The artists of Ensemble Español are gorgeous. Everything is placed just right: hair, costumes, body positions, lighting, choreography, just to name a few. The “Raices” performances, a follow-up to the popular annual “Flamenco Passion”, featured more than forty dancers, musicians and guest artists, in a brilliant web of classical, folklore, traditional, contemporary and Flamenco styles. Angel Rojas and Carlos Rodriguez, artistic directors of Nuevo Ballet Madrid, brought two world premiers to the program: Rojas’ “Defalla, Fuera dela Caja” and Rodriquez’s “Redobles,” along with the last year’s critically acclaimed “Iroko”. Rodriguez also introduced Chicago audiences to his solo work “Siento (Feel).”
The pieces throughout the program did an outstanding job of exploring the contrasts I see in Spanish dance: the exceedingly quick and rhythmic movement against the slow, elegant movement; the sharp angles and poses in contrast to the beautifully and gracefully articulated hands, necks and backs; the percussive and tight Spanish “tap” dance and the incredible use of silence and stillness.
“Mi Deseo” (My Desire), a solo choreographed by Guest Artist Carlos Rodriguez and performed by the company’s Artistic Director Irma Suárez Ruiz, was a highlight of the evening for me. Her flirtatious and self-assured performance was a real treat to see. I also enjoyed the presence of some of the men from the company, backing her up with quiet Palmas (clapping). Another piece I really enjoyed was a Dame Kibby Kamaiko (Ensemble Español’s founder) classic from 1976, “Zapateado.” The music was performed live by Guest Flamenco musicians Paco Fonta, David Chiriboga, Patricia Ortega and Javier Saume-Mazzie, and the dancing was compelling, passionate and the dancers moved as one.
The work that closed the first act, Rojas’ “Defalla, Fuera de la Caja” (Defalla, Out of the Box), was originally composed and choreographed by Russian choreographer Léonide Massine. After premiering in the early 20th century in London, the piece was revived at the Auditorium Theatre of Roosevelt University in 1934. For Rojas’ iteration, the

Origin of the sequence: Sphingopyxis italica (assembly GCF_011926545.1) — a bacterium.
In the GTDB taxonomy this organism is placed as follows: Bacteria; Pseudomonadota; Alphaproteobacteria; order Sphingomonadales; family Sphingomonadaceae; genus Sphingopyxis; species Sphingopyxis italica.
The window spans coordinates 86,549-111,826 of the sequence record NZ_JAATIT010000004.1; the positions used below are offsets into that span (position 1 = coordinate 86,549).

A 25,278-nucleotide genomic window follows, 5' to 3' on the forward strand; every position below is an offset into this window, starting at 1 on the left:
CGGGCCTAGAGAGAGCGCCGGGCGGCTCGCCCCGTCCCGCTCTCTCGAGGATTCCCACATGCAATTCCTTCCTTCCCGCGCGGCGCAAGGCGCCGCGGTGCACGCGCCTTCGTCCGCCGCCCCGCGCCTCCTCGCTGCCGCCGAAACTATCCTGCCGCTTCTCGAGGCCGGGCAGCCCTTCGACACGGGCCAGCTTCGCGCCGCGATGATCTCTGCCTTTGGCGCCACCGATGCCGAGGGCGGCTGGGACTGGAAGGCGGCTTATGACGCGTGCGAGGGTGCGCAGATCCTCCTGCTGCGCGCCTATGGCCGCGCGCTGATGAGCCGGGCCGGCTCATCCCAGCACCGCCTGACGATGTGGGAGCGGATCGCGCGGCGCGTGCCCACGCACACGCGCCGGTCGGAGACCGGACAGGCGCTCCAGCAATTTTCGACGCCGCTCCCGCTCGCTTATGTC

image of the Spanish dancer is stripped away to reveal the soul of the dancer. While I appreciate the premise behind it, I was startled by the lack of sets, props, lighting and costumes within a program of lush and traditional Flamenco. Perhaps this was part of Rojas’ goal.
While, the dancers of Ensemble Español are stunning, I cannot say the same about the show’s production values, and that ultimately tarnished the overall experience for me to some extent. The sound was not balanced well, which left the music and singing sounding unbalanced and hollow at times. Also, the transitions between pieces were often awkward; it would have been great if the musicians had played in-between pieces, or the lights were brought up a bit. A technical highlight (please excuse the pun) of the evening, though, was the lighting design, executed by various artists throughout the program, most notably, Dustin Derry, the Lighting Designer/Production Stage Manager of Ensemble Español.
All in all, the evening succeeded in showcasing the extraordinary world of Spanish dance, and reminding us how lucky are we that such a stellar company is housed Northeastern Illinois University.
Ensemble Español’s three-day stint at Skokie’s North Shore Center for the Performing Arts is part of the American Spanish Dance and Music Festival, June 7th – June 24th, now in its 41st year. The festival includes performances, concerts, classes, seminars and lectures that highlight the beauty and fierce passion of Spanish dance, music and culture. For more information, visit EnsembleEspanol.org
Ensemble Español Spanish Dance Theater and Center –
Under the artistic and executive leadership of Founder Dame Libby Komaiko, Artistic Director, Irma Suárez Ruiz and Executive Director, Jorge Perez, Ensemble Español is internationally recognized as the premier Center for Spanish Dance, Music and Culture in the United States. The company’s dancers and musicians promote Spanish dance culture in all its forms – from Flamenco to traditional folkloric to classical renaissance to the 21st century.
ALL PHOTOS BY DEAN PAUL